Serena Williams during Day 3 of the Western and Southern Open on August 13, 2018 in Mason, Ohio.
Photo: Rob Carr (Getty Images)

When we discuss the effects and types of domestic abuse, there is one component we often overlook: financial abuse.

Financial abuse (or economic abuse) is defined by the U.S. Office on Women’s Health as “when an abuser has control over finances in a relationship and withholds money from the victim.”

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Now, as an ambassador for The Allstate Foundation’s Purple Purse Project, Serena Williams is trying to shine a light on this little-considered aspect of abuse. As reported by working women’s empowerment site Fairy Godboss:

“When you realize that 1 in 4 women are affected by domestic abuse and 99 percent of that number are affected by financial abuse, it’s crazy. There’s no reason we should have stats like this (pdf).”

As a survivor of an abusive relationship in my early 20s, I can personally attest to the way finances can be used to manipulate and control. After naively agreeing to share all of my finances with my then-partner, I was subsequently forced to ask permission before making even the most minor purchase, and not even allowed checks in my own name—despite being the higher breadwinner in the relationship.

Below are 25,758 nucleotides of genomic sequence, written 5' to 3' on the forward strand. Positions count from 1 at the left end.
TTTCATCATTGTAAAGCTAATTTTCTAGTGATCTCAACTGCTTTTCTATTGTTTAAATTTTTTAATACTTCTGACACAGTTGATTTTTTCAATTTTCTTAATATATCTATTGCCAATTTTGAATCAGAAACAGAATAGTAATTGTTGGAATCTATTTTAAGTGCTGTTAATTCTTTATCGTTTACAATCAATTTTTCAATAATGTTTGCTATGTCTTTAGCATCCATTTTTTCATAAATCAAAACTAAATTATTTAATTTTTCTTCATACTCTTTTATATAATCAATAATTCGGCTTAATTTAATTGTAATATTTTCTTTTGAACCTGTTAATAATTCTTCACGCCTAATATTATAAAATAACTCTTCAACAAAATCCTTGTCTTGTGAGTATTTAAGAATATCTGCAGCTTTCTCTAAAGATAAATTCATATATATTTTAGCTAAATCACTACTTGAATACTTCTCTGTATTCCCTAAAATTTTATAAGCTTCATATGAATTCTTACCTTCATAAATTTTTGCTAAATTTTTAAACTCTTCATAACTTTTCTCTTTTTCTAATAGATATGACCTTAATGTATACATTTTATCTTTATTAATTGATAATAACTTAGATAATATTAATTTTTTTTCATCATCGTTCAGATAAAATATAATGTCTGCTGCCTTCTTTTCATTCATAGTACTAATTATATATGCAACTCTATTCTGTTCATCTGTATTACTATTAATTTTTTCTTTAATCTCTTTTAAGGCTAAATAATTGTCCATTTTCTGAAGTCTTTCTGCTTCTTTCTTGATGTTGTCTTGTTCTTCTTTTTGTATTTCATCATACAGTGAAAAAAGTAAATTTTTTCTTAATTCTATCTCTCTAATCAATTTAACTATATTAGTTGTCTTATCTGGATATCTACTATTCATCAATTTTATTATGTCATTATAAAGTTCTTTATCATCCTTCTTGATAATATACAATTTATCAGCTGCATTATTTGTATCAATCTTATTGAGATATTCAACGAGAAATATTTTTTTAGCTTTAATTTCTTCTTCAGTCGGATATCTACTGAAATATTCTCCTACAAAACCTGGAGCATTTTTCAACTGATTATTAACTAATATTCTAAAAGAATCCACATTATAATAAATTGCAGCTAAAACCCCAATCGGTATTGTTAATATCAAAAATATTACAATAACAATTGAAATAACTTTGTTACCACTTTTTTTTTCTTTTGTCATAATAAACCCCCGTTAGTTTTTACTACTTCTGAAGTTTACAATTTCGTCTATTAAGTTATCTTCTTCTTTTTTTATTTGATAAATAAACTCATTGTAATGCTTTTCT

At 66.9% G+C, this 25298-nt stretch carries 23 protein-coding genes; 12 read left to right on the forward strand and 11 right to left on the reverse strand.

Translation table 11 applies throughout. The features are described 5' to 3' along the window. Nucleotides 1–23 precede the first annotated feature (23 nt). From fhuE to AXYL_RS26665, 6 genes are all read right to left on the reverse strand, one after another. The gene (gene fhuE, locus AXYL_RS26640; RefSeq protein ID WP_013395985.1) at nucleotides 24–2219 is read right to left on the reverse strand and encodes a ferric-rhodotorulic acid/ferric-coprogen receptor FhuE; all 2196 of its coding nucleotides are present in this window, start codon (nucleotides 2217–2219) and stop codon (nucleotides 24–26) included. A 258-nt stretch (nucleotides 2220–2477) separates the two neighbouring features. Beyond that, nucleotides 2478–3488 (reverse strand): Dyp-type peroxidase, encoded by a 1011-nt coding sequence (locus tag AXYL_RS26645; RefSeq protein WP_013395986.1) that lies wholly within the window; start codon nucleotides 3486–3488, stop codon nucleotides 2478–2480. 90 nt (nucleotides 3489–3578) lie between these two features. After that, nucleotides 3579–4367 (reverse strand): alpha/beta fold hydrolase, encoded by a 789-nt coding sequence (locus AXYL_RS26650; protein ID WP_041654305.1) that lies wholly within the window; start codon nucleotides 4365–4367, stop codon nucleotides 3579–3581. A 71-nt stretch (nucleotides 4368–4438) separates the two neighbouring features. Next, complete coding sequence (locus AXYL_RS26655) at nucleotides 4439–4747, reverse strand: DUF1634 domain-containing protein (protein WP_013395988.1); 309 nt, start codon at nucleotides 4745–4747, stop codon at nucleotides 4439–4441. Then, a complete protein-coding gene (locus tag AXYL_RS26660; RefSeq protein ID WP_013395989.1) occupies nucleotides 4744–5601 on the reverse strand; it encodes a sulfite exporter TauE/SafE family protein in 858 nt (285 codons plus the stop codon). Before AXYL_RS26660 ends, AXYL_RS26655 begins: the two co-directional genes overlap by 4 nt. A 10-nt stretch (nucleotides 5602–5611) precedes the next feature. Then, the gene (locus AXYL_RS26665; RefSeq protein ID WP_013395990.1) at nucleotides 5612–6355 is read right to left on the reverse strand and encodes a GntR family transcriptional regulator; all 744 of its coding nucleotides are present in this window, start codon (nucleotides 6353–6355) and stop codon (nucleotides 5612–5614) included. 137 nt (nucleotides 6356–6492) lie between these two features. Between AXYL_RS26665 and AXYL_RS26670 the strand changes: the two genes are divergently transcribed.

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That type of control also makes it extremely difficult to leave an abusive situation; in my case, it took months of planning, strategy, and, after overcoming my shame, a loan from my father that allowed me to open a secret bank account. But the access I’d given my abuser would continue to haunt me years after our parting; he’d later use my account information to commit fraud, putting me in both financial and legal jeopardy.

And as Williams notes, my experience is unfortunately not uncommon.

“More than likely, we all know someone who has been affected by this issue,” she said. “But not enough people are aware of it, and not enough change is happening.”

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The Purple Purse Project was launched in 2005 to raise awareness, and has since helped over 1.3 million domestic violence survivors become financially independent, providing online resources to help them establish credit, receive counseling and budget for living expenses and childcare.

This summer, the project is debuting a series of murals across America in hopes of educating the masses about financial abuse. Viewers are encouraged to share the photos of the murals on social media using the hashtag #SafeWayOut. The hope is that the heightened visibility will spark much-needed conversations about financial abuse, make the easier to recognize, and empower victims to escape, knowing that recovery is possible.

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Williams attended the unveiling of the first mural in New York City. Speaking on the project, she said:

I am proud to use my voice and influence to bring more awareness to financial abuse so people can get involved and make positive change in their communities. As the public becomes more comfortable talking about domestic violence and financial abuse, it will also become easier to spot the signs, help a victim or stand up to an abuser.